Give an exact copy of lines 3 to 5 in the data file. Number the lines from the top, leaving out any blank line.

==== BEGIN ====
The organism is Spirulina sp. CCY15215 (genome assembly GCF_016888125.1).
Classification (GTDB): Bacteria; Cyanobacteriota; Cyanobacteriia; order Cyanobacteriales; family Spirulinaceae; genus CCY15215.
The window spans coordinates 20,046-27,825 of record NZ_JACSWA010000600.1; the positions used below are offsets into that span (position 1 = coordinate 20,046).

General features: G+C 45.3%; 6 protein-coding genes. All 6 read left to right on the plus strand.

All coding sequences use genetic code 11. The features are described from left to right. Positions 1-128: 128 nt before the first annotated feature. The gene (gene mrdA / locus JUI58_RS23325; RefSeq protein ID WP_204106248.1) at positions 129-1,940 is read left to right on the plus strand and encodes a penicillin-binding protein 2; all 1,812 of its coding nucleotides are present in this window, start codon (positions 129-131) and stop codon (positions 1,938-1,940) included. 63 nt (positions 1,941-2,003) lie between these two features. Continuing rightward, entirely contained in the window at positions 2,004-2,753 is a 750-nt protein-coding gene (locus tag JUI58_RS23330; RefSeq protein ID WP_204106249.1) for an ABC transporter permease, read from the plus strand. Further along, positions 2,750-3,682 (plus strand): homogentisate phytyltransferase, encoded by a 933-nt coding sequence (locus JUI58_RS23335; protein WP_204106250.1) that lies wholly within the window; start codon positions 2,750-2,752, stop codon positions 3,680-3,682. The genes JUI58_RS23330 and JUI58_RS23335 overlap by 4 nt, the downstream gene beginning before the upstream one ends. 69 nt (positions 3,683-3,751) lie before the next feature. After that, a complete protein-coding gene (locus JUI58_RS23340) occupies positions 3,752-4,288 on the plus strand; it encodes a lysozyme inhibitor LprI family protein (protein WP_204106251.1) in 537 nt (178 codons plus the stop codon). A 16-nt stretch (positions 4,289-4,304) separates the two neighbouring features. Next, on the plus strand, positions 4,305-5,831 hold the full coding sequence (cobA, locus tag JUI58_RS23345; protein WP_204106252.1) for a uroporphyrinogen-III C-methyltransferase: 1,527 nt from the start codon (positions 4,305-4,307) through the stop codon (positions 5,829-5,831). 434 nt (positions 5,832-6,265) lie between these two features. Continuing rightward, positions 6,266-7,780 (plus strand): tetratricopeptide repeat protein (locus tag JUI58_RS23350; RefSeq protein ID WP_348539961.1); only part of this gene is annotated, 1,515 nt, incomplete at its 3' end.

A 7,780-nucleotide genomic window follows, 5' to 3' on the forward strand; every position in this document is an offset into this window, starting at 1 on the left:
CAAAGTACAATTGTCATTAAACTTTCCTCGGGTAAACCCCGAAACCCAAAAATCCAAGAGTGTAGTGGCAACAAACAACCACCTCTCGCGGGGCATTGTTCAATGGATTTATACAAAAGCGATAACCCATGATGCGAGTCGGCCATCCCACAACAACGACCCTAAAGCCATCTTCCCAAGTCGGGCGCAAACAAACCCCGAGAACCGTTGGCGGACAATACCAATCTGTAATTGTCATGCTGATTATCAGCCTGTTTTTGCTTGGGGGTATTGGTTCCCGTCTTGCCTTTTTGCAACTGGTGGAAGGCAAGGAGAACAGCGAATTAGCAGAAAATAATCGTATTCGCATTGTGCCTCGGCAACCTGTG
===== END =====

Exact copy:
The window spans coordinates 20,046-27,825 of record NZ_JACSWA010000600.1; the positions used below are offsets into that span (position 1 = coordinate 20,046).

General features: G+C 45.3%; 6 protein-coding genes. All 6 read left to right on the plus strand.

All coding sequences use genetic code 11. The features are described from left to right. Positions 1-128: 128 nt before the first annotated feature. The gene (gene mrdA / locus JUI58_RS23325; RefSeq protein ID WP_204106248.1) at positions 129-1,940 is read left to right on the plus strand and encodes a penicillin-binding protein 2; all 1,812 of its coding nucleotides are present in this window, start codon (positions 129-131) and stop codon (positions 1,938-1,940) included. 63 nt (positions 1,941-2,003) lie between these two features. Continuing rightward, entirely contained in the window at positions 2,004-2,753 is a 750-nt protein-coding gene (locus tag JUI58_RS23330; RefSeq protein ID WP_204106249.1) for an ABC transporter permease, read from the plus strand. Further along, positions 2,750-3,682 (plus strand): homogentisate phytyltransferase, encoded by a 933-nt coding sequence (locus JUI58_RS23335; protein WP_204106250.1) that lies wholly within the window; start codon positions 2,750-2,752, stop codon positions 3,680-3,682. The genes JUI58_RS23330 and JUI58_RS23335 overlap by 4 nt, the downstream gene beginning before the upstream one ends. 69 nt (positions 3,683-3,751) lie before the next feature. After that, a complete protein-coding gene (locus JUI58_RS23340) occupies positions 3,752-4,288 on the plus strand; it encodes a lysozyme inhibitor LprI family protein (protein WP_204106251.1) in 537 nt (178 codons plus the stop codon). A 16-nt stretch (positions 4,289-4,304) separates the two neighbouring features. Next, on the plus strand, positions 4,305-5,831 hold the full coding sequence (cobA, locus tag JUI58_RS23345; protein WP_204106252.1) for a uroporphyrinogen-III C-methyltransferase: 1,527 nt from the start codon (positions 4,305-4,307) through the stop codon (positions 5,829-5,831). 434 nt (positions 5,832-6,265) lie between these two features. Continuing rightward, positions 6,266-7,780 (plus strand): tetratricopeptide repeat protein (locus tag JUI58_RS23350; RefSeq protein ID WP_348539961.1); only part of this gene is annotated, 1,515 nt, incomplete at its 3' end.